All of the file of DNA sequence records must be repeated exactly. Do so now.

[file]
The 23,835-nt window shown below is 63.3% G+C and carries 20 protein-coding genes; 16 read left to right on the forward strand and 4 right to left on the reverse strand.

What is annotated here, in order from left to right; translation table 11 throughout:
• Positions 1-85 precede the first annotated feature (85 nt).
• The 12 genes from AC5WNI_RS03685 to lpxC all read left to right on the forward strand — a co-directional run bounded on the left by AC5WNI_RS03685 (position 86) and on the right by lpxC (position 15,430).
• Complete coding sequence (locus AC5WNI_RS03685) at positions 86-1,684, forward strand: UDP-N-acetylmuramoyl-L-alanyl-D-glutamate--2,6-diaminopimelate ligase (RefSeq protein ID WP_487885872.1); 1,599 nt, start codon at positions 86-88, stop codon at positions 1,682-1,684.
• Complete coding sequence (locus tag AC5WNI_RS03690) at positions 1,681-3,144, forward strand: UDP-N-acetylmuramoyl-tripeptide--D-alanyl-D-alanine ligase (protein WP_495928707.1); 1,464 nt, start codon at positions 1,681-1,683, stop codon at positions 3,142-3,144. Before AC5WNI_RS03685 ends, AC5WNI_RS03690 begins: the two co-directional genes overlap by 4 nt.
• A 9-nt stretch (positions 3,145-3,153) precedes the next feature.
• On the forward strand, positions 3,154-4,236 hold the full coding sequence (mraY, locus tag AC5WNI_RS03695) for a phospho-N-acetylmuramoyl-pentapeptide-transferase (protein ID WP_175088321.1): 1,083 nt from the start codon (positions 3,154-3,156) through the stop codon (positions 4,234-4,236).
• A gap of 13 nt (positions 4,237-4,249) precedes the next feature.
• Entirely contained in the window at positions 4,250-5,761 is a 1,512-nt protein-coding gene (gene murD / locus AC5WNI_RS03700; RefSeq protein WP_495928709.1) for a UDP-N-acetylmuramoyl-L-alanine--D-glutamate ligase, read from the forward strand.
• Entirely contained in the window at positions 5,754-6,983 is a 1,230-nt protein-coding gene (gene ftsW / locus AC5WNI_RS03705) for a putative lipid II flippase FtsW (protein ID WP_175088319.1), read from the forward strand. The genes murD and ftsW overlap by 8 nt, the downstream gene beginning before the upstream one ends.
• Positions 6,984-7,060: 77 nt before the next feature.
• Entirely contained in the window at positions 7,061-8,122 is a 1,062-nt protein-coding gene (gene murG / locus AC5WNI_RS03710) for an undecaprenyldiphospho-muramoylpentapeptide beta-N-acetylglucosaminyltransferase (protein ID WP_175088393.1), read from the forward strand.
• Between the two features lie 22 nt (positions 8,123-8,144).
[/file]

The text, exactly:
The 23,835-nt window shown below is 63.3% G+C and carries 20 protein-coding genes; 16 read left to right on the forward strand and 4 right to left on the reverse strand.

What is annotated here, in order from left to right; translation table 11 throughout:
• Positions 1-85 precede the first annotated feature (85 nt).
• The 12 genes from AC5WNI_RS03685 to lpxC all read left to right on the forward strand — a co-directional run bounded on the left by AC5WNI_RS03685 (position 86) and on the right by lpxC (position 15,430).
• Complete coding sequence (locus AC5WNI_RS03685) at positions 86-1,684, forward strand: UDP-N-acetylmuramoyl-L-alanyl-D-glutamate--2,6-diaminopimelate ligase (RefSeq protein ID WP_487885872.1); 1,599 nt, start codon at positions 86-88, stop codon at positions 1,682-1,684.
• Complete coding sequence (locus tag AC5WNI_RS03690) at positions 1,681-3,144, forward strand: UDP-N-acetylmuramoyl-tripeptide--D-alanyl-D-alanine ligase (protein WP_495928707.1); 1,464 nt, start codon at positions 1,681-1,683, stop codon at positions 3,142-3,144. Before AC5WNI_RS03685 ends, AC5WNI_RS03690 begins: the two co-directional genes overlap by 4 nt.
• A 9-nt stretch (positions 3,145-3,153) precedes the next feature.
• On the forward strand, positions 3,154-4,236 hold the full coding sequence (mraY, locus tag AC5WNI_RS03695) for a phospho-N-acetylmuramoyl-pentapeptide-transferase (protein ID WP_175088321.1): 1,083 nt from the start codon (positions 3,154-3,156) through the stop codon (positions 4,234-4,236).
• A gap of 13 nt (positions 4,237-4,249) precedes the next feature.
• Entirely contained in the window at positions 4,250-5,761 is a 1,512-nt protein-coding gene (gene murD / locus AC5WNI_RS03700; RefSeq protein WP_495928709.1) for a UDP-N-acetylmuramoyl-L-alanine--D-glutamate ligase, read from the forward strand.
• Entirely contained in the window at positions 5,754-6,983 is a 1,230-nt protein-coding gene (gene ftsW / locus AC5WNI_RS03705) for a putative lipid II flippase FtsW (protein ID WP_175088319.1), read from the forward strand. The genes murD and ftsW overlap by 8 nt, the downstream gene beginning before the upstream one ends.
• Positions 6,984-7,060: 77 nt before the next feature.
• Entirely contained in the window at positions 7,061-8,122 is a 1,062-nt protein-coding gene (gene murG / locus AC5WNI_RS03710) for an undecaprenyldiphospho-muramoylpentapeptide beta-N-acetylglucosaminyltransferase (protein ID WP_175088393.1), read from the forward strand.
• Between the two features lie 22 nt (positions 8,123-8,144).